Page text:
Airport Industry Review: Issue 23

In this issue: Privatising US air traffic control, a new industry group tackling airport taxes, Australia’s plans to introduce biometric security checks, the world’s most customer-friendly airports, Europe’s Clean Sky programme, and more.


AIR June 2017

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According to reports, US President Donald Trump is in favour of privatising the US air traffic control system. Some airline executives believe removing ATC operations from the Federal Aviation Administration could breathe new life into the sector. We find out whether this is likely to happen, and investigate the arguments for and against privatisation.

In passenger service developments, we take a look at some of the world’s most customer-friendly airports and examine Australia’s plan to replace paper ID with biometric technology that recognises faces, irises and fingerprints.

We also learn more about a new Australasian industry group that aims to advocate public policy issues in the aviation sector, take a closer look at the Clean Sky Joint Undertaking, which is developing technologies to reduce emissions and noise levels from aircraft, and find out what happens to airports after they reach their useful end of life.

In this issue

The Privatisation Push
Amidst the confusion and chaos consuming present-day Washington, D.C., proponents of a privatised air traffic control system hope one part of Donald Trump’s proposed FY2018 budget will weather the storm. Jerome Greer Chandler reports.
Read the article here.

Tackling Airport Taxes
Australia’s four biggest airports collected AUS$1.57bn from airlines and passengers over the last 10 years, prompting the formation of a new industry group which aims to lobby governments and regulators on issues including airports, fees and infrastructure. Eva Grey reports.
Read the article here.

Biometric Airport Checks
Australia’s border authorities have announced an ambitious plan to roll out biometric identification across their international airports by 2020. Eva Grey finds out how the country plans to process travellers via a completely unmanned system that uses fingerprints, iris and facial recognition.
Read the article here.

At Your Service
Airports Council International has revealed the latest results of its annual Airport Service Quality Awards, recognising the most customer-friendly airports around the world. Gary Peters reports.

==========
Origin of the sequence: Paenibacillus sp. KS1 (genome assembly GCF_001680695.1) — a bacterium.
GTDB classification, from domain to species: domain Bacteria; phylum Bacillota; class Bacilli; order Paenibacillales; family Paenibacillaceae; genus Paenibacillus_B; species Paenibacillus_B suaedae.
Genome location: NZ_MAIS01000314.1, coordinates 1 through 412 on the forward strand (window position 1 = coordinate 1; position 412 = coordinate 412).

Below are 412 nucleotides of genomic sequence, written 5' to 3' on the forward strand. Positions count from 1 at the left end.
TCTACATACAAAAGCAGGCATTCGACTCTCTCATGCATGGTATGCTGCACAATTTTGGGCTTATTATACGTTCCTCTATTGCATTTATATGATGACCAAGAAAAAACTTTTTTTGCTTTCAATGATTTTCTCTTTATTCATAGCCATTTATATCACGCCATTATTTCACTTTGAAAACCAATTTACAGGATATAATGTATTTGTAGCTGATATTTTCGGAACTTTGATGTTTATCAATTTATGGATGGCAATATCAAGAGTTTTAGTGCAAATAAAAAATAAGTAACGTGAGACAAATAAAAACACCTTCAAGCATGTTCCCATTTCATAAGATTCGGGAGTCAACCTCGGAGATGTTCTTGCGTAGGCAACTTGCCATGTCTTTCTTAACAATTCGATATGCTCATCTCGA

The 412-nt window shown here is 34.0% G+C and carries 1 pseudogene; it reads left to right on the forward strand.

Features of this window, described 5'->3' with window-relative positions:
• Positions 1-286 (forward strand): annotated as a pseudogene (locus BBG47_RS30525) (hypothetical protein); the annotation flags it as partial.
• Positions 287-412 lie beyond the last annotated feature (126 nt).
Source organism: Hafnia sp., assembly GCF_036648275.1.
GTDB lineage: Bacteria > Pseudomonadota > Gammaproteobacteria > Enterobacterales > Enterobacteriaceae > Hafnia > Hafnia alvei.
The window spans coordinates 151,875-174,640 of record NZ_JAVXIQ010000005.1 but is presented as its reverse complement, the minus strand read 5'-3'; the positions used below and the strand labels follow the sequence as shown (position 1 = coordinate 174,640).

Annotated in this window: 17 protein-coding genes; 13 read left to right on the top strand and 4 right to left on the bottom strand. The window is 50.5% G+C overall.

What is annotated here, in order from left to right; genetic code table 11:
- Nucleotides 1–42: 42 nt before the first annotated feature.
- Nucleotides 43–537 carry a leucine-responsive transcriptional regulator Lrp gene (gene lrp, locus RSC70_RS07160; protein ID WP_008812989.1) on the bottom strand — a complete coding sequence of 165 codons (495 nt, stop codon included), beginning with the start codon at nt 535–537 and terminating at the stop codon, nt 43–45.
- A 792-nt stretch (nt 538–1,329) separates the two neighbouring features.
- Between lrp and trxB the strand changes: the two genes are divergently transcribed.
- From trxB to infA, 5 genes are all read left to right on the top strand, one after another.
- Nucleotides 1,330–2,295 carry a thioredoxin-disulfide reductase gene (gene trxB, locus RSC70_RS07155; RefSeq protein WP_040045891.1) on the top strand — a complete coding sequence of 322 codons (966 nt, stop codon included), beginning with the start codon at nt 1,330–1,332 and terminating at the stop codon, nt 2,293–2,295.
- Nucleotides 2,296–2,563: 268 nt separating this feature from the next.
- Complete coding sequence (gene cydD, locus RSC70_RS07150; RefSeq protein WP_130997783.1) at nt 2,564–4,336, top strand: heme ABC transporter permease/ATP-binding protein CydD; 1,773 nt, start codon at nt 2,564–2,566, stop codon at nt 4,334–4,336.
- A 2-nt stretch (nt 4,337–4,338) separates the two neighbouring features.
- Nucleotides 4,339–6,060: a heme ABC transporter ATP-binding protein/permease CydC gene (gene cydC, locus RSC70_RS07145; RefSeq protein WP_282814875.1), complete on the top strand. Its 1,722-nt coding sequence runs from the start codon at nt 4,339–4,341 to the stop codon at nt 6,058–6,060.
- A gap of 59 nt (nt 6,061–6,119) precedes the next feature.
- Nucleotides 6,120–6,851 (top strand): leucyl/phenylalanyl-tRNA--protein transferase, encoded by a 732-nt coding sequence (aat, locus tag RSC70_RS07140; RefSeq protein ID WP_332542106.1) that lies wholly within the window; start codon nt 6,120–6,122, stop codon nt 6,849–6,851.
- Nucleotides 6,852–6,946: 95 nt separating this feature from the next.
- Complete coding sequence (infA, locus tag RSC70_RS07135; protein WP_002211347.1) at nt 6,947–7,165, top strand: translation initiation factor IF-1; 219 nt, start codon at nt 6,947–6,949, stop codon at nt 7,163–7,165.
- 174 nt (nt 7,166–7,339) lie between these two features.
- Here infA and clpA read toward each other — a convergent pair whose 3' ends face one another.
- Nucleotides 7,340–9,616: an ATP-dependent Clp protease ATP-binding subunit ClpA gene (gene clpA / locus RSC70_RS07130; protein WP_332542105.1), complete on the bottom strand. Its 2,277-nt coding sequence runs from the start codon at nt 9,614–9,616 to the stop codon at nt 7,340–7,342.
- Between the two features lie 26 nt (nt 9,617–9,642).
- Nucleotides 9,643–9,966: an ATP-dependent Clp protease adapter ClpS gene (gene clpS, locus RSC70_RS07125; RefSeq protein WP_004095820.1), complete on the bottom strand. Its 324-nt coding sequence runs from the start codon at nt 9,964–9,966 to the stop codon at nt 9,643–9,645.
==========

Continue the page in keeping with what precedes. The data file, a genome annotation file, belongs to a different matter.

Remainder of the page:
Read the article here.

Autonomous Airport Transfers
The Navya Arma, an electric and driverless shuttle, is preparing to hit the tarmac at Christchurch International Airport in New Zealand. Airport Industry Review caught up with Henri Coron of Navya to find out more about the autonomous vehicle.
Read the article here.

A Cleaner Sky
The Clean Sky Joint Undertaking is one of the largest European research programmes, developing new technologies to reduce carbon dioxide emissions and noise produced by aircraft. Gary Peters takes a closer look.
Read the article here.

A New Life
Once the flurry of planes and passengers dies down, airports sometimes slip into disrepair. However, with a bit of imagination and investment, the remains can be turned into social or conservation spaces. Eva Grey takes a look at some redevelopment projects.
Read the article here.

Next issue preview

The race is on to find cheaper and cleaner sources of fuel to power airplanes. From grass to kitchen oil, we round up the most inventive and eco-friendly initiatives to power tomorrow’s planes.

We also take a look at Oslo Airport’s recent large-scale expansion, which is the world’s first terminal to achieve an ‘Excellent’ rating under the BREEAM sustainable design system, investigate
the need for more capacity in Sydney after the government announced plans for a second international airport in the city, and find out more about a novel idea for a circular runway.

Finally, we look at some of the arguments for and against privatising Canada’s biggest airports, and examine new technology systems on offer worldwide to refine how the baggage handling process works.

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